On the subject of drinking, you never use Lucca’s tap water to make coffee. It’s chlorinated; it will ruin a coffee machine; it will ruin your coffee. Instead, you use bottled water (hideously cheap) or you fill bottles at the public fountains for free. The water in the fountains is mountain-fed, pure and unadulterated. Ah, but not all fountains are the same. Of course they’re not. Some dispense tap water, others the mountain version. The trick is knowing which is which. Happily, there’s a correct fountain near Momus café, so off I peddled for caffeine and water. I have to say that biking home with six 1.5-litre plastic bottles full of water takes some skill. I do not have such skill. I nearly flattened a nonna. I lurched around a corner, narrowly missing a Fiat Uno whose driver was on the phone, so it doesn’t really count. The water bottles shifted, the front wheel went left and I almost made an unplanned entrance into the macelleria (butcher).

I’ve said before that Lucca tends to do two colours very well – blue (sky) and green. Spring has produced wonderful vistas and shaded alleys on the walls; enough to provide a bit of respite from 25C+ temperatures.

Last weekend I ran into Diana again. How fortunate. She was walking to Vorno, about 11km away, along the path beside the aquedotto. I decided to join her in the blissful countryside for a few kms. Quite a few other people seemed to have run into their friends, too. She sets a cracking pace, so some of the images below are on the fly, as it were.

While the aquedotto dates from the 1800s rather than Roman times, it’s still very impressive as it stretches across the countryside for about 3km. It’s interrupted by the autostrada where a section has been removed, but other than that it’s intact.

With nothing mown or tidied for two months, we had long grasses peppered with wild yellow irises rather than red poppies, frog choruses (mating?), the usual feisty terriers and, of course, cyclists and runners. Diana marched on and I turned back; the old sports shoes are on the point of collapse and make my feet ache.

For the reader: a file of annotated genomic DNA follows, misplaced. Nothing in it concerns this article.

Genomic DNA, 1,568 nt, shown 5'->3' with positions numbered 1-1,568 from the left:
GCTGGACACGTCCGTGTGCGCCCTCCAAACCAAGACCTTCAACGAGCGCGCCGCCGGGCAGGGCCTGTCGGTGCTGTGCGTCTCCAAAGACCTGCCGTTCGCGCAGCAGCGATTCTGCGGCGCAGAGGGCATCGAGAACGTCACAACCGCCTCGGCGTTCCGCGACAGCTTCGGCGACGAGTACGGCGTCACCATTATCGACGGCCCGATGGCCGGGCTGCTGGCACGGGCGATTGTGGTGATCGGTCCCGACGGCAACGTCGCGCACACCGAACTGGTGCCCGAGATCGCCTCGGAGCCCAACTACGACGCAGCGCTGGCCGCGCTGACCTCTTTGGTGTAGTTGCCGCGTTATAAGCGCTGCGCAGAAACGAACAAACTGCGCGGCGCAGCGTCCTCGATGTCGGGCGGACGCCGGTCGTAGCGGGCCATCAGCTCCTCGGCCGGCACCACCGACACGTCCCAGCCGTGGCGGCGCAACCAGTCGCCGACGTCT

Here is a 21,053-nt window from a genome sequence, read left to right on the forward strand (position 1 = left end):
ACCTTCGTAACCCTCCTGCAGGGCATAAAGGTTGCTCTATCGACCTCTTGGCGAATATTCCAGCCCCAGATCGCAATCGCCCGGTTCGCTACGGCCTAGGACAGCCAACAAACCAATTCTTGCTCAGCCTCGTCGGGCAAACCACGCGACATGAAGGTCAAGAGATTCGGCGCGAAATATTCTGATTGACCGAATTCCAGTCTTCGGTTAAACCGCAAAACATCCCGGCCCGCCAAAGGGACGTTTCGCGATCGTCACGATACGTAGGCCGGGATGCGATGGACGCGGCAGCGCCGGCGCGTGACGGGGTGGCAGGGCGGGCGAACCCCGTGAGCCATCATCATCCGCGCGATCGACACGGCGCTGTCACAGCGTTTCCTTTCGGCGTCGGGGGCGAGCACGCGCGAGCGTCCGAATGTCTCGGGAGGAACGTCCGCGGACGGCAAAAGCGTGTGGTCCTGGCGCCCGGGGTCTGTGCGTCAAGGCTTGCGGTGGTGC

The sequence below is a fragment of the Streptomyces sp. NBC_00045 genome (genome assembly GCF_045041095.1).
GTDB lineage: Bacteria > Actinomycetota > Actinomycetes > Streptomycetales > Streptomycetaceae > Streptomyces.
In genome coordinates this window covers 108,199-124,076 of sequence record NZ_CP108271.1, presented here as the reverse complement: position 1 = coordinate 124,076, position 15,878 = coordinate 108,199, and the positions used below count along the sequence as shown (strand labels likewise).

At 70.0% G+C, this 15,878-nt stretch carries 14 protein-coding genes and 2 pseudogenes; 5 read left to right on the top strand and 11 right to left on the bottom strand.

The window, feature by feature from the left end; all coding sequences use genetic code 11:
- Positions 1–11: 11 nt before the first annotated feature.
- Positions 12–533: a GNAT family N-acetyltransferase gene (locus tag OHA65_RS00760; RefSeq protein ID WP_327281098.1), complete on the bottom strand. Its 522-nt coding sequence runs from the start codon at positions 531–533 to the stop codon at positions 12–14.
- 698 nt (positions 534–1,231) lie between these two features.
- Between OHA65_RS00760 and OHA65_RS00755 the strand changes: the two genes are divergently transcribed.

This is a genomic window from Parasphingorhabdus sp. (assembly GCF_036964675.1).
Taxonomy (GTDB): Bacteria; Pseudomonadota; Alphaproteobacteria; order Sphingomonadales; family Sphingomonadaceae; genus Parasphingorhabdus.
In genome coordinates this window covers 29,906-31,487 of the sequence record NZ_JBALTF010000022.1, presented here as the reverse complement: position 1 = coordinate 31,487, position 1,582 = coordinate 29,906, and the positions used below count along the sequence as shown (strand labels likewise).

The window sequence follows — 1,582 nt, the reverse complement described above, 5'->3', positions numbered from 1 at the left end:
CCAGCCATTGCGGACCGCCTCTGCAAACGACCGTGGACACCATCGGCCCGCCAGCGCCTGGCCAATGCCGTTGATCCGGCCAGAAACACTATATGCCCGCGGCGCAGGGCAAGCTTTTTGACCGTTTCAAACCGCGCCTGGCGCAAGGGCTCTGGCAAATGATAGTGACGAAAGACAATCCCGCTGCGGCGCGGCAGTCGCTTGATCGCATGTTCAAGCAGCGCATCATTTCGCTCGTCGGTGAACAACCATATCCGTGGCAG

I’ve finally achieved my goal of walking the wall every day for exercise and I tend to do a circuit or two on the bike at night if I’ve had gelato. I know; I’d need to cycle to Rome to work off all sugar, but it’s a start.


Share this post


  • David Venables
  • 17 May 2020
  • 12:47 pm

Lovely description and pics. Feels like I'm there.

  • Robyn Reid
  • 17 May 2020
  • 1:11 pm

Oh Prue, once again, how I loved your photos and stories! Your colourful details fill the picture of life in Italy. Best wishes with those shoes!

  • Sally G
  • 17 May 2020
  • 2:08 pm

Great to hear life and activity levels are on the up.Winter has yet to arrive here and we too are opening up again but (probably) with less risk.Stay safe.

  • Rina
  • 17 May 2020
  • 4:42 pm

Kia Kaha! So enjoy reading about your experiences... albeit in incredibly challenging times.

  • Ewon
  • 17 May 2020
  • 4:54 pm

Wonderful read Prue. So pleased everything is going well for you. Must get my bike out again.

  • mingo innes
  • 18 May 2020
  • 2:17 pm

I love your letters Prue. I was in Lucca with my family 15 years ago and I have sent your letters to them all. We all enjoy the reminders of beautiful Lucca plus learning a lot more. Need to go back!

  • Monique Webster
  • 18 May 2020
  • 8:03 pm

Hi Prue Thanks for the update. The photos look great and the walking and bike rides sound fun. M

  • Robyn Duckett
  • 26 May 2020
  • 11:45 am


  • Shirley
  • 27 May 2020
  • 12:13 am

Thanks for your great update on life in your part of Italy